President Joe Biden asked Congress on Thursday for about $33 billion in additional security and economic assistance for Ukraine as it faces the ongoing invasion from Russia.
In a Thursday address from the White House, Biden announced he had submitted the request to Congress. “The cost of this fight is not cheap, but caving to aggression is going to be more costly if we allow it to happen,” Biden said. “We either back Ukrainian people as they defend their country or we stand by as the Russians continue their atrocities and aggression in the Ukraine.”
Biden said “it’s critical this funding gets approved and approved as quickly as possible.”
The White House provided some details about the funding request. The new spending entails about $20.4 billion in security assistance, which will include $5 billion in additional drawdown authority for military aid, $6 billion for the Ukraine Security Assistance Initiative (USAI) and $4 billion for a U.S. State Department’s foreign military financing program.
The military assistance will cover the costs for additional armored vehicles, as well as artillery, anti-armor and anti-aircraft weapons for Ukraine. It will also provide support for mine-clearing and explosive ordnance disposal efforts. Military assistance funding will also increase production capabilities for munitions and strategic minerals being used and bolster U.S. troops deployed in North Atlantic Treaty Organization (NATO)-allied nations neighboring Ukraine.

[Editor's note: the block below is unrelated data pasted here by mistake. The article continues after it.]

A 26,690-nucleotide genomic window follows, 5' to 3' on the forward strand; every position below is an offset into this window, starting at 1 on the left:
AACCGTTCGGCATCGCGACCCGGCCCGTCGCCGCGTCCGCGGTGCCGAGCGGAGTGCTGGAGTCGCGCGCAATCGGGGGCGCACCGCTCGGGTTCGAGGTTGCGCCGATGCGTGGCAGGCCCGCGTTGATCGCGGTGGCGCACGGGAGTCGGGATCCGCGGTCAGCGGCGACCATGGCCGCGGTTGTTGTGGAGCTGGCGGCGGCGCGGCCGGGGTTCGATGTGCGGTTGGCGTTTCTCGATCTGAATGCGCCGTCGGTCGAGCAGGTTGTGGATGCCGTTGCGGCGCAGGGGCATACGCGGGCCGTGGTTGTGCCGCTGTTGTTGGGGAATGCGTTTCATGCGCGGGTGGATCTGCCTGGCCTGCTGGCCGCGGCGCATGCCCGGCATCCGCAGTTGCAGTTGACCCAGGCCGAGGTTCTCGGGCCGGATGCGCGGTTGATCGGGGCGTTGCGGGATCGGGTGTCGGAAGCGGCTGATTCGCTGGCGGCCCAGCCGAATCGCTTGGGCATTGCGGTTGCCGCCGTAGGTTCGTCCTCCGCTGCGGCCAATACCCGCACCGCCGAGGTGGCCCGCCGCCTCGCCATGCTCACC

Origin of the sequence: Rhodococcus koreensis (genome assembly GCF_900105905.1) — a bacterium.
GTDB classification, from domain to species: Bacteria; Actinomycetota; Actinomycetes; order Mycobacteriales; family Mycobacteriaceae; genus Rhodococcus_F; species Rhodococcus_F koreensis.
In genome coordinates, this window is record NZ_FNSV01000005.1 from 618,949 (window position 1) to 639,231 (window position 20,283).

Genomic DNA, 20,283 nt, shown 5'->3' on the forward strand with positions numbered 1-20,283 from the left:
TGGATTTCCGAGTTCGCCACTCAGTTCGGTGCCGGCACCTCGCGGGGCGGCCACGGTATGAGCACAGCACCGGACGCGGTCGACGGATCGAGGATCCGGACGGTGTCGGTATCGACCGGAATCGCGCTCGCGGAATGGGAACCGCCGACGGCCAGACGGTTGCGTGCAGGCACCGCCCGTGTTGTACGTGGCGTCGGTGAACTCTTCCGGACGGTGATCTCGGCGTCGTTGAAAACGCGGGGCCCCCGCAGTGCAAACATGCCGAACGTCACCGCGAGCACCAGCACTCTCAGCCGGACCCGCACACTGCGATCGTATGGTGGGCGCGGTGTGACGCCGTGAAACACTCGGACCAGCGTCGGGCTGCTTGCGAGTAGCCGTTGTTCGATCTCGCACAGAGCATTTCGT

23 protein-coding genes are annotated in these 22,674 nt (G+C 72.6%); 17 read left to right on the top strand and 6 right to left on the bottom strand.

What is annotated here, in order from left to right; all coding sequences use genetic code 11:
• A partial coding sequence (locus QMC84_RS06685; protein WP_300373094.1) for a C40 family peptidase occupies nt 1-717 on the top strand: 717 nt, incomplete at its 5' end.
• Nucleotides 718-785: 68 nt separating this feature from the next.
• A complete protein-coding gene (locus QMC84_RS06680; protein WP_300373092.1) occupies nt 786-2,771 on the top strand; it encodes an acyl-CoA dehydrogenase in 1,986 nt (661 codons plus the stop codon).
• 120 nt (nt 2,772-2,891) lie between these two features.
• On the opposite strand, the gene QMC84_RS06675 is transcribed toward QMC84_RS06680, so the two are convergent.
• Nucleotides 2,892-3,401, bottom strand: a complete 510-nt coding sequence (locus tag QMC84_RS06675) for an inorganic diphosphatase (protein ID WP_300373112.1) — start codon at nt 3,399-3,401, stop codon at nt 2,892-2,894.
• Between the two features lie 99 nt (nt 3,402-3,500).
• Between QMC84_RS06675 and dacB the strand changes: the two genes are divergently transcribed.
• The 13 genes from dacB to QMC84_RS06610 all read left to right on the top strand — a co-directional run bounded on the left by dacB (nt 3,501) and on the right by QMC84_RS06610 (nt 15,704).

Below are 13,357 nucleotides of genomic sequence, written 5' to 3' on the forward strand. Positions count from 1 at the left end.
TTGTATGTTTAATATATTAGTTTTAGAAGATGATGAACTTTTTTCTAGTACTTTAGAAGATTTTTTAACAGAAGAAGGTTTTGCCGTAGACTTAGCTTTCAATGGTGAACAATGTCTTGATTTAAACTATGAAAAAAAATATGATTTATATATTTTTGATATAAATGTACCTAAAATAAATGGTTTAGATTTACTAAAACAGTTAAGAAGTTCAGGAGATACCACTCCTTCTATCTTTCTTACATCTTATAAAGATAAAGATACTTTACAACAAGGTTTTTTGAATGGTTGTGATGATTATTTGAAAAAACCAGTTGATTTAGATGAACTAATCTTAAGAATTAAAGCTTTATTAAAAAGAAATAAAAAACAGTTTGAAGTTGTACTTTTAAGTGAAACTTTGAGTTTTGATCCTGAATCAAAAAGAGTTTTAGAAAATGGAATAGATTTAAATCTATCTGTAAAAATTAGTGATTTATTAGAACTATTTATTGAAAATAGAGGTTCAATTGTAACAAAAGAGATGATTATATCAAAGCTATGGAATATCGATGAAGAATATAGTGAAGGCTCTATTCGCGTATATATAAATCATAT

The request will include another $8.5 billion in economic assistance and $3 billion for humanitarian and food security programs.
The White House spending request asks for another $500 million to provide domestic food production assistance for U.S. food crops that are experiencing a global shortage due to the war in Ukraine, including wheat and soybeans.
The request also calls for more support for the Department of Justice’s newly formed KleptoCapture Task force, which has focused on seizing assets of Russian government and business officials.
The new request comes as Biden has said he has “almost exhausted” the $3.5 billion in budget drawdowns he is authorized to pull from in emergency cases for Ukraine. Biden said the request will begin the “transition to longer-term security assistance” for Ukraine.
“The president’s funding request is what we believe is needed to enable Ukraine’s success over the next five months of this war,” one senior administration official told CBS News.